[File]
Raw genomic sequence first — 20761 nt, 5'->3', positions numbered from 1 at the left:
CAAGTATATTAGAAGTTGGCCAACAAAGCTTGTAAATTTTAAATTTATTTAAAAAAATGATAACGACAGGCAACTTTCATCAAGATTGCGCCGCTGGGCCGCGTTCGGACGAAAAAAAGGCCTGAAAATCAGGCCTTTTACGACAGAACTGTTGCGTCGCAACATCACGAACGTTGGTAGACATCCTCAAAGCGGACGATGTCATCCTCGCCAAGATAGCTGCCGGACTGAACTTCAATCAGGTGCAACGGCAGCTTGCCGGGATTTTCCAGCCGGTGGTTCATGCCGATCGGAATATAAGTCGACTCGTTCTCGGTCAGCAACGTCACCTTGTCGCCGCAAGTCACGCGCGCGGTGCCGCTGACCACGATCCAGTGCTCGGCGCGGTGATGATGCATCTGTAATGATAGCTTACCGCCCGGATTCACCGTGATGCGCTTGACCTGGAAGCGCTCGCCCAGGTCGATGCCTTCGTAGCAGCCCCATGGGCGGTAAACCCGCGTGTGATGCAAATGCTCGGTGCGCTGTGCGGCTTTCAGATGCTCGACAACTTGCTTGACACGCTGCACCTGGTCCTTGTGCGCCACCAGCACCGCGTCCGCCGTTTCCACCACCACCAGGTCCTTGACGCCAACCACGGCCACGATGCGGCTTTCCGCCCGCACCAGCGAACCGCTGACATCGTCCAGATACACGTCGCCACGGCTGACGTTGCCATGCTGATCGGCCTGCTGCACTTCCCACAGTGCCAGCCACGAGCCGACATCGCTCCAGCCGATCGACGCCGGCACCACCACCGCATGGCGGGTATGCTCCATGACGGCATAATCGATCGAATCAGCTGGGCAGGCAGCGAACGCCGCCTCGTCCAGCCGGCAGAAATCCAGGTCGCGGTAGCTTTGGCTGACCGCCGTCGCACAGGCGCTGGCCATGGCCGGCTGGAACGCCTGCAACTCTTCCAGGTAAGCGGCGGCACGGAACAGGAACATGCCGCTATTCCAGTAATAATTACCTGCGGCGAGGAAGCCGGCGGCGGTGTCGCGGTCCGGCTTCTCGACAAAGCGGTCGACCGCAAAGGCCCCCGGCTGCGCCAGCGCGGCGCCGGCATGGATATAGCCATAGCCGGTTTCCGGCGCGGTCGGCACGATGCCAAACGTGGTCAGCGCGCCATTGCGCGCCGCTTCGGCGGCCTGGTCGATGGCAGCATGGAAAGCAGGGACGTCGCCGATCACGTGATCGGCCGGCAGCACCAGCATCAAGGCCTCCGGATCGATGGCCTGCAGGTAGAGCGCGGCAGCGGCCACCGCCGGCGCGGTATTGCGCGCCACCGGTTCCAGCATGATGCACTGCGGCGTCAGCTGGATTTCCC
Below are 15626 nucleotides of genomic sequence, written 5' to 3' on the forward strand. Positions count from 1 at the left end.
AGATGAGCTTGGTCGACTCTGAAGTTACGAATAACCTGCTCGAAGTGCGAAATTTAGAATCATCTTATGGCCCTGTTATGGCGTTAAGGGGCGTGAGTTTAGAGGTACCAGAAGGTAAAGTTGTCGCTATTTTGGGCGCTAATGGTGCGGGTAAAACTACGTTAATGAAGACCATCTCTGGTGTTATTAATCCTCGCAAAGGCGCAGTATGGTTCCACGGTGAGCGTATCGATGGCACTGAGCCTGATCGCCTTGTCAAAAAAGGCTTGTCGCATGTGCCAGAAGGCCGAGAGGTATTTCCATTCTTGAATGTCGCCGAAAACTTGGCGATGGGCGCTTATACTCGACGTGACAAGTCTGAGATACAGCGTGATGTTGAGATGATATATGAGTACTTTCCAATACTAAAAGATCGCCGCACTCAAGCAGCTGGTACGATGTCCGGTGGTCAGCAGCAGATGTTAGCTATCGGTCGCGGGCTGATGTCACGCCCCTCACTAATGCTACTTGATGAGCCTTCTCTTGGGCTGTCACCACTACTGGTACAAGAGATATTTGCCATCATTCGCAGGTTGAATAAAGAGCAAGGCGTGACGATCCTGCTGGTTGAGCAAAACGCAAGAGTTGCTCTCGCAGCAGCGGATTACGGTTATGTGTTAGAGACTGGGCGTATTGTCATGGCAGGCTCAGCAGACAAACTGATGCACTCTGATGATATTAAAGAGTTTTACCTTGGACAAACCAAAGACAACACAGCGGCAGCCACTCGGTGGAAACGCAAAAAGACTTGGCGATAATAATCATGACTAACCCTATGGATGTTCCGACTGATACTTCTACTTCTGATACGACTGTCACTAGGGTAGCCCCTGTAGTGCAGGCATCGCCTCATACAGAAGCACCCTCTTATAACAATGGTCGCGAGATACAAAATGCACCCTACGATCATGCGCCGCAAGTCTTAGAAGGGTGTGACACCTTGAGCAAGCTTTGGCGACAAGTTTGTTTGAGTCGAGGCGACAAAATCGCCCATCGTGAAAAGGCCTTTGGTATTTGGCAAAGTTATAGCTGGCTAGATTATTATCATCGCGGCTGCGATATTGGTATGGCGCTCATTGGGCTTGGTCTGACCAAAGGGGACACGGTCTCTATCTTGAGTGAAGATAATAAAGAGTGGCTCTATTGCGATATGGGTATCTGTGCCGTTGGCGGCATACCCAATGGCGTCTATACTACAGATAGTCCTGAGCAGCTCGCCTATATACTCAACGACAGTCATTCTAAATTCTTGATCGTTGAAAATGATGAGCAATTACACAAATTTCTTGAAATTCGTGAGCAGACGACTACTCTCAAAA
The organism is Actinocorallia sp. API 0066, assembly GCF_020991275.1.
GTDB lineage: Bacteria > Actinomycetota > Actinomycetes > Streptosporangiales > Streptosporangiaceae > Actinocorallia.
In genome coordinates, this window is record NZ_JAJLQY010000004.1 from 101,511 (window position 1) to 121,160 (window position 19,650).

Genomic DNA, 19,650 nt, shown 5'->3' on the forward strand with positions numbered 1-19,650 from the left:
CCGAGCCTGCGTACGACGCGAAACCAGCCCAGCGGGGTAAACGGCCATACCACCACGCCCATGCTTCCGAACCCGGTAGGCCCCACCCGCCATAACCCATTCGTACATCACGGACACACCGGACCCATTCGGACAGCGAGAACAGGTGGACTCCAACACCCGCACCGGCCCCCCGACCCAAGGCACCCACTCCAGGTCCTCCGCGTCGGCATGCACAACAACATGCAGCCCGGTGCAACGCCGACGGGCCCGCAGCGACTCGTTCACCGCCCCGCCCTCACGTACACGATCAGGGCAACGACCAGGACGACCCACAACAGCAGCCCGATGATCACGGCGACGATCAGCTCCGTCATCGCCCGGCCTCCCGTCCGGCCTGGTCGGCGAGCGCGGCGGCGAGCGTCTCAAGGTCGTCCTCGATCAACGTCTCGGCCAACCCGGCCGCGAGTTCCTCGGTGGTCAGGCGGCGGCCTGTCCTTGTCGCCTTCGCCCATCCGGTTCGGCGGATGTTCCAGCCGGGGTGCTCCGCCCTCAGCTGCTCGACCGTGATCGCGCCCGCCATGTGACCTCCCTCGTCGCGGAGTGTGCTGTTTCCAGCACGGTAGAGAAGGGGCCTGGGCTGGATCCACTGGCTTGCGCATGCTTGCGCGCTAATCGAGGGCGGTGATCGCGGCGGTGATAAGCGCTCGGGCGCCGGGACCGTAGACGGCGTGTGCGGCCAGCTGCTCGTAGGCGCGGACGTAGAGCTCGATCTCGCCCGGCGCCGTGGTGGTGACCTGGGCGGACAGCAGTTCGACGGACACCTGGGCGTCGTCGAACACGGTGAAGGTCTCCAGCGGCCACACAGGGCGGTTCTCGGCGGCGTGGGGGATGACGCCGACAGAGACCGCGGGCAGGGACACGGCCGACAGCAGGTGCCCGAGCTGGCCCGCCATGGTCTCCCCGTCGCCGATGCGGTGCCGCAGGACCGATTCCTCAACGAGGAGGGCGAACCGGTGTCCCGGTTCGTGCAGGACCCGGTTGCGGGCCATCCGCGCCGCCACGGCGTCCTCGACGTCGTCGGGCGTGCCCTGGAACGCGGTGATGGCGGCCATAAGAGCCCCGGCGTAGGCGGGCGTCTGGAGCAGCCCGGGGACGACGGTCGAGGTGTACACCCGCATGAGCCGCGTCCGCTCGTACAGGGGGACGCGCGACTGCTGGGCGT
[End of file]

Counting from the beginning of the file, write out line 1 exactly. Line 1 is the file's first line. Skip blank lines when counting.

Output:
Raw genomic sequence first — 20761 nt, 5'->3', positions numbered from 1 at the left: